Another disadvantage of Bilingual Education is that by the students having instruction in their native language they become very dependent on it, instead of wanting to learn English. It’s easier for students to understand their own language so it’s what they grasp onto, and become disinterested in learning English. With Bilingual Education having these disadvantages, makes this teaching method look unsuccessful and it’s something in this educational debate that can be used to make English Immersion seem better. Disadvantages of English Immersion

Although a lot of people portray English Immersion to be the best way to teach ELL students, there are plenty of reasons why it can fail. Even though ELL students need to learn English they still need to become fluent in their native language as well. There are concerns that a child may not be able to fluently master both immersion and the English simultaneously. (Chen) It’ll be very difficult for ELL students to take on two languages, if they are struggling in their own language how hard would it be to learn a new one. Students need to master one language first before trying another.

Being that they already are accustomed to their native language it would be easier for them to master it, and then learn English. English Immersion is also referred to as a sink or swim form of teaching. The students in the class will either learn what they are being taught or they don’t, and there is nothing that can be done about it. The students may be mainstreamed even before they are ready. (Misak, Meeler, Grant) If the students are put into mainstream English classes and they are not fully prepared for it they will fall behind in class and end up being left behind. My Observations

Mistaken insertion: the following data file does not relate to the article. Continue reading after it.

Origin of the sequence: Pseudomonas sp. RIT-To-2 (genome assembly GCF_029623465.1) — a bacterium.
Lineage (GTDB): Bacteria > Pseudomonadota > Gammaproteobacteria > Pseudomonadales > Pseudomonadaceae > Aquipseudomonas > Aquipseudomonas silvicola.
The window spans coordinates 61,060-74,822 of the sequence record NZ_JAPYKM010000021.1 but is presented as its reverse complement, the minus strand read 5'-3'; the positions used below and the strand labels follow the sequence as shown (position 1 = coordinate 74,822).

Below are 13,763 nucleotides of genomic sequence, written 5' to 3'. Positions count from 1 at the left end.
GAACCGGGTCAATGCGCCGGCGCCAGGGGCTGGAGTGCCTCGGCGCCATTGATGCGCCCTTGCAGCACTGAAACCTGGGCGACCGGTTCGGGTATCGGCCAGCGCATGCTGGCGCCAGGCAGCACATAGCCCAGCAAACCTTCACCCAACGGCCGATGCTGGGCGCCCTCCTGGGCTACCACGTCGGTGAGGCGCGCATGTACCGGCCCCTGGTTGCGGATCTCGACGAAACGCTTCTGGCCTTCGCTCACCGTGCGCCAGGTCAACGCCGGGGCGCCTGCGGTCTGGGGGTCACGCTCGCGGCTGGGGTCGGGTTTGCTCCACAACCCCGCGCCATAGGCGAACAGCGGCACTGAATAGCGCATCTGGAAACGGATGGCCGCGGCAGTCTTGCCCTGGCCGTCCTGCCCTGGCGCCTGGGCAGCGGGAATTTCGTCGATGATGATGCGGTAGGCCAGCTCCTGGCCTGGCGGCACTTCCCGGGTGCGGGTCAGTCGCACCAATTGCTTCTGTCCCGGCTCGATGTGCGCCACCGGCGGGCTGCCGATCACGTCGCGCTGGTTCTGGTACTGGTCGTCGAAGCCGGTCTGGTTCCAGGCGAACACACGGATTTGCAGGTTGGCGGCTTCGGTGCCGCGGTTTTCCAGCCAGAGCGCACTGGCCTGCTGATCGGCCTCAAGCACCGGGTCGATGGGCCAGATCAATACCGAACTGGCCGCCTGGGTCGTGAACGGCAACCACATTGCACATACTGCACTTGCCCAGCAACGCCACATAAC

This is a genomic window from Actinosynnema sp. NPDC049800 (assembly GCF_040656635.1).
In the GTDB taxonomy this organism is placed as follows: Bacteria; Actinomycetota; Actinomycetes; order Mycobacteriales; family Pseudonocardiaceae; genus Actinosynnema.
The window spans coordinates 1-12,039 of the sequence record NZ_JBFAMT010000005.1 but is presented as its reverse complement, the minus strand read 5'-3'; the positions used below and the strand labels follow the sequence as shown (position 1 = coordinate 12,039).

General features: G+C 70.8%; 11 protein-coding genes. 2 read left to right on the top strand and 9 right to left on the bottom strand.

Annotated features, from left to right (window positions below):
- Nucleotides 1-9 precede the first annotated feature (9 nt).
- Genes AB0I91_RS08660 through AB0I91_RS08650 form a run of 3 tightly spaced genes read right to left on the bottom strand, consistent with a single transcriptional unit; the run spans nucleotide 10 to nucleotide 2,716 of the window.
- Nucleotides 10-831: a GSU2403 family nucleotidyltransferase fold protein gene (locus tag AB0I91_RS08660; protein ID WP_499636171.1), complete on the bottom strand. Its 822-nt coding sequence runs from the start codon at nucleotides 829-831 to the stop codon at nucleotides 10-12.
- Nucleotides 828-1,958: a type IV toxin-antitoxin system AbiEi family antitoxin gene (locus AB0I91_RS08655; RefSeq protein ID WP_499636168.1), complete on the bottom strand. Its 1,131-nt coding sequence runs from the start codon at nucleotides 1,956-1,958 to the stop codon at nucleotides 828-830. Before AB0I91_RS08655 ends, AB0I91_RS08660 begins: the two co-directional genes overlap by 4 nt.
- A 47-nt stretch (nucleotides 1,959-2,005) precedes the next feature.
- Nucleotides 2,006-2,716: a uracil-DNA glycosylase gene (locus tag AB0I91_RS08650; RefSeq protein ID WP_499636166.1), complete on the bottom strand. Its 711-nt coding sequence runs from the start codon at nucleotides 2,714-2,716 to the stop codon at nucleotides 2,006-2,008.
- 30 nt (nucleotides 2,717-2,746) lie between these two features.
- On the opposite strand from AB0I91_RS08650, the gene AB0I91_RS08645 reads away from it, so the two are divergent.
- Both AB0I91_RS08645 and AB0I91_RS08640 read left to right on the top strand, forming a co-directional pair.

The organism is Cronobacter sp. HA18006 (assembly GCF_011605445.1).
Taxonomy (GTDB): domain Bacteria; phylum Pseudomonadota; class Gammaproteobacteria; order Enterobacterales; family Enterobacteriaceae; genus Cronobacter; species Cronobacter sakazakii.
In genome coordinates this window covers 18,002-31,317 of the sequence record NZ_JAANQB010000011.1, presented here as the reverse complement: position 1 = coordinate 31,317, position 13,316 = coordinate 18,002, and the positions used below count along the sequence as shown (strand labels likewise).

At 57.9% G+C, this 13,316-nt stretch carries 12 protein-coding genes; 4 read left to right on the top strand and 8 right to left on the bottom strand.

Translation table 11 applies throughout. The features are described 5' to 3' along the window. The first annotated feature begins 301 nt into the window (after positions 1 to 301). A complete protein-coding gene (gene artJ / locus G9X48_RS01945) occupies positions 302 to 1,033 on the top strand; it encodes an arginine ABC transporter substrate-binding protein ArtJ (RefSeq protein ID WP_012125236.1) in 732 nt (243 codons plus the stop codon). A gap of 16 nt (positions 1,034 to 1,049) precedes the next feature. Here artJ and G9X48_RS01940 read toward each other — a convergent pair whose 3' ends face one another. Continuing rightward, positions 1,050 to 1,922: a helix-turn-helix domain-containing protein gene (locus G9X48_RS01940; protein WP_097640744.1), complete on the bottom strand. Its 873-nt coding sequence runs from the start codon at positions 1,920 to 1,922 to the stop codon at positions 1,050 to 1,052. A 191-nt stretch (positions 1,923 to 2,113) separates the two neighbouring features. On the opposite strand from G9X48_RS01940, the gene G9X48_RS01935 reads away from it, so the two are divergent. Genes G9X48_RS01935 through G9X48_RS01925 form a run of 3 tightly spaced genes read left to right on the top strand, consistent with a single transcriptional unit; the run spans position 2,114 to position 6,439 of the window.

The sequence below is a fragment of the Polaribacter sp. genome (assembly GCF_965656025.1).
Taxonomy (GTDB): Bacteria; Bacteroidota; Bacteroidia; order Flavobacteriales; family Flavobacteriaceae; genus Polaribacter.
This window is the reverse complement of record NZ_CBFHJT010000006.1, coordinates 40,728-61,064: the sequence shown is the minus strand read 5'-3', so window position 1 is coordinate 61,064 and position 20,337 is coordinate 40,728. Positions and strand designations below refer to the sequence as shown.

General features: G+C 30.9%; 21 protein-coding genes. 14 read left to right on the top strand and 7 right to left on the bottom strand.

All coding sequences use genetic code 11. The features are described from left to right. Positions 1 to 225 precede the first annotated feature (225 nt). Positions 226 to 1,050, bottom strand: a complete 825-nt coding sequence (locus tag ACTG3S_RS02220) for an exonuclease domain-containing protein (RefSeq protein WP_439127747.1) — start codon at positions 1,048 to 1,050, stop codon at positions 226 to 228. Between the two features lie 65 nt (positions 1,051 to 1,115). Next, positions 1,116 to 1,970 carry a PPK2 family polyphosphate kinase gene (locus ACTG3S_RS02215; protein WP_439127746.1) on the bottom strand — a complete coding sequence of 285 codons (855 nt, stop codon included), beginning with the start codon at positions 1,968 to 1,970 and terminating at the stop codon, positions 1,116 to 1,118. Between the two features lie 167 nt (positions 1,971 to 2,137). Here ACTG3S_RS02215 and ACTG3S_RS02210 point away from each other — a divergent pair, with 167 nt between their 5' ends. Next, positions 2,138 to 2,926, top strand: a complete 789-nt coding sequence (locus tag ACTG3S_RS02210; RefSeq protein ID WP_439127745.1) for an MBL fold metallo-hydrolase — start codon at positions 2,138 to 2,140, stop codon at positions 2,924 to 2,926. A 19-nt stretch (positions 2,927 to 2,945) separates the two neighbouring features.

From all the research I have gathered, I do not have a clear opinion on which form of teaching works best for ELL students. I believe different factors play a great part in determining how well they would work for each student. One factor is age, depending on the students age when they begin either English Immersion or Bilingual Education weighs heavily on if it either one would prove to be successful for them. I think if a child starts English Immersion as a young child then it would be extremely effective whereas if they started English Immersion as a teen it wouldn’t work as well.

Students are already set in their ways at high school age so however they’ve been learning is what they are used to, so to switch from Bilingual Education to English Immersion would be very difficult. I also believe another factor that determines the effectiveness of both teaching methods is how qualified the teachers are in teaching either Bilingual Education or English Immersion. All the research I have read, I didn’t find anything on how qualified or unqualified the teachers were in what they were teaching.

Therefore I feel it plays a factor because maybe Bilingual Education and English Immersion could’ve proven to be successful or unsuccessful solely based on the teachers. A student’s willingness to learn can also be a factor in whether each teaching method is going to be a success or failure. Some students might’ve been eager to learn either English Immersion or Bilingual Education and some students might’ve been discouraged to learn, which is why either one could’ve failed or worked in certain schools.

Other then these factors, I believe that part of the reason this has been and will continue to be an argument for so many years is because of money. Bilingual Education is more costly then English Immersion for schools, when it comes to money many people get involved, even people not associated with the school system and start making decisions which complicates things. Ultimately, I can’t pick a side on which teaching method works best, I just believe certain factors and circumstances play big parts on whether Bilingual Education or English Immersion will be a success or failure.

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Bilingual Education vs. English Immersion. (2017, Jan 09). Retrieved from